So if herbal supplements meant to be an alternative to Viagra don't really work, how did they gain so much popularity? Simple: Some of them contain Viagra.
In a 2002 recall of a Chinese herbal preparation, Health Canada found that it contained a substance that wasn't an herb and was suspiciously close to sildenafil -- the drug marketed as Viagra. Since that time, at least 50 other studies have identified sexual enhancement preparations tainted with pharmaceuticals, including PDE-5 inhibitors like tadalafil, which is marketed as Cialis, and vardenafil, which is sold under the name Levitra [source: O'Mathuna].
In some cases, these studies, including one that examined products seized in Singapore's red light district, turned up preparations that actually contained ED drugs in excess of the recommended daily dosages.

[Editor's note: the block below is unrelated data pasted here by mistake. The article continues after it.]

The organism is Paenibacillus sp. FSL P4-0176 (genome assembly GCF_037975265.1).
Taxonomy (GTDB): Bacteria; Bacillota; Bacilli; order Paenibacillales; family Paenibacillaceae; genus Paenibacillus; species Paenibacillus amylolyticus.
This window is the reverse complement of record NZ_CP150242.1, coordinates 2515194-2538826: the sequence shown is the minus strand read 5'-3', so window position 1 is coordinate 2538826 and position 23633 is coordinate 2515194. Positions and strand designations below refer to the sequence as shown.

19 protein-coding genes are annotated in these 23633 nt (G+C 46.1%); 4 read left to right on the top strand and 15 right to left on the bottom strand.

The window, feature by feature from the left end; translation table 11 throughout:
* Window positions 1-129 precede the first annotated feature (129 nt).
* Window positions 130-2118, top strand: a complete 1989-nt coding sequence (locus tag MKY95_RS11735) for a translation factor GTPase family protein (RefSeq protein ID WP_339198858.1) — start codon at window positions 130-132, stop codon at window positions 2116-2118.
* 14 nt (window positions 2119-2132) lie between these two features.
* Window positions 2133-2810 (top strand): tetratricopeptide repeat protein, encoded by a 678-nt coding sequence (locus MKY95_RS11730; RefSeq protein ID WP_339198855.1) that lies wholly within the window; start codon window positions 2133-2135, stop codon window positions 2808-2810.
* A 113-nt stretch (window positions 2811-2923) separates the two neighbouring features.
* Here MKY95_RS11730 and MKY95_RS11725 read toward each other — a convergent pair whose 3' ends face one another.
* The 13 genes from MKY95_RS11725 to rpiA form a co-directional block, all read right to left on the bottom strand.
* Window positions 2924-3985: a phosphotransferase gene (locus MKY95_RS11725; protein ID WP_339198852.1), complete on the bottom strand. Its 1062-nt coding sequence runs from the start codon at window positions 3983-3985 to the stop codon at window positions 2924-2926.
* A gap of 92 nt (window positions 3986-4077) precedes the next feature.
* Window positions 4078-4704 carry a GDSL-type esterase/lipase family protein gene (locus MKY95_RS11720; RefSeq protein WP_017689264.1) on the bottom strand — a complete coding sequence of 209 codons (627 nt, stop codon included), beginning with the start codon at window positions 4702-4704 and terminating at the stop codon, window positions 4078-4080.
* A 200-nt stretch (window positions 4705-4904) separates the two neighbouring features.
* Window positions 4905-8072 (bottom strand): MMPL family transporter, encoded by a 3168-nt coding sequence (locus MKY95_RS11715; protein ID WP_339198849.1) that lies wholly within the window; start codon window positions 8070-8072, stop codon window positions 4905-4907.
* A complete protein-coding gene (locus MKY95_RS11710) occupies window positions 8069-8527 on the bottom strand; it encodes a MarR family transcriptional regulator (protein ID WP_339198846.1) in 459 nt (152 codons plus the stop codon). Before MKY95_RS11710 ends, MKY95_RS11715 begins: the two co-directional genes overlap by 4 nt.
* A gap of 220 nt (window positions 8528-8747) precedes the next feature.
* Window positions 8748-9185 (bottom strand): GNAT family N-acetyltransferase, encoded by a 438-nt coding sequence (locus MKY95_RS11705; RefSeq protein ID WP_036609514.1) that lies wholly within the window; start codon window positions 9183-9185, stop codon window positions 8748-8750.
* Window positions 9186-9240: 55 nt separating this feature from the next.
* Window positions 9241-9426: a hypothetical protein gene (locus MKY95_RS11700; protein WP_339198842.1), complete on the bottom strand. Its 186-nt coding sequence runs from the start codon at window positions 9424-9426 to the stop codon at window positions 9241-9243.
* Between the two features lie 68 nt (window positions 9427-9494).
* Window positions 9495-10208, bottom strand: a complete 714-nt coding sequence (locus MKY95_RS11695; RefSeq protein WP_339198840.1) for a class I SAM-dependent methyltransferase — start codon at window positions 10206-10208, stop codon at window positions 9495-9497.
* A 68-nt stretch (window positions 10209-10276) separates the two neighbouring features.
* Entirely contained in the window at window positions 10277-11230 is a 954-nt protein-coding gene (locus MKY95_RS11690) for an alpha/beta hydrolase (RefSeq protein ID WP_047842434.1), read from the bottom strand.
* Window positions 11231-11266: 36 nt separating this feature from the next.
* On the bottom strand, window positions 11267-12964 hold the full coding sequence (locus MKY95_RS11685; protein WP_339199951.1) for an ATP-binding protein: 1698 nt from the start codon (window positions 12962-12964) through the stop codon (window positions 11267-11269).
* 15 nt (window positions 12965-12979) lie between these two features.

Looking closer to home, the FDA's Web site is littered with recalls of products that deliver a dose of drugs along with the promise of bedroom bliss. These products were recalled for containing prescription medications:
In fact, that's the biggest risk with these allegedly all-natural preparations. Men who take them don't know what they're really getting, and if they're taking medication for heart conditions (common among those suffering from ED), the results could be extremely dangerous.
If you choose to experiment with such products and they work, be warned that you're probably getting more than a few roots and leaves in your capsule.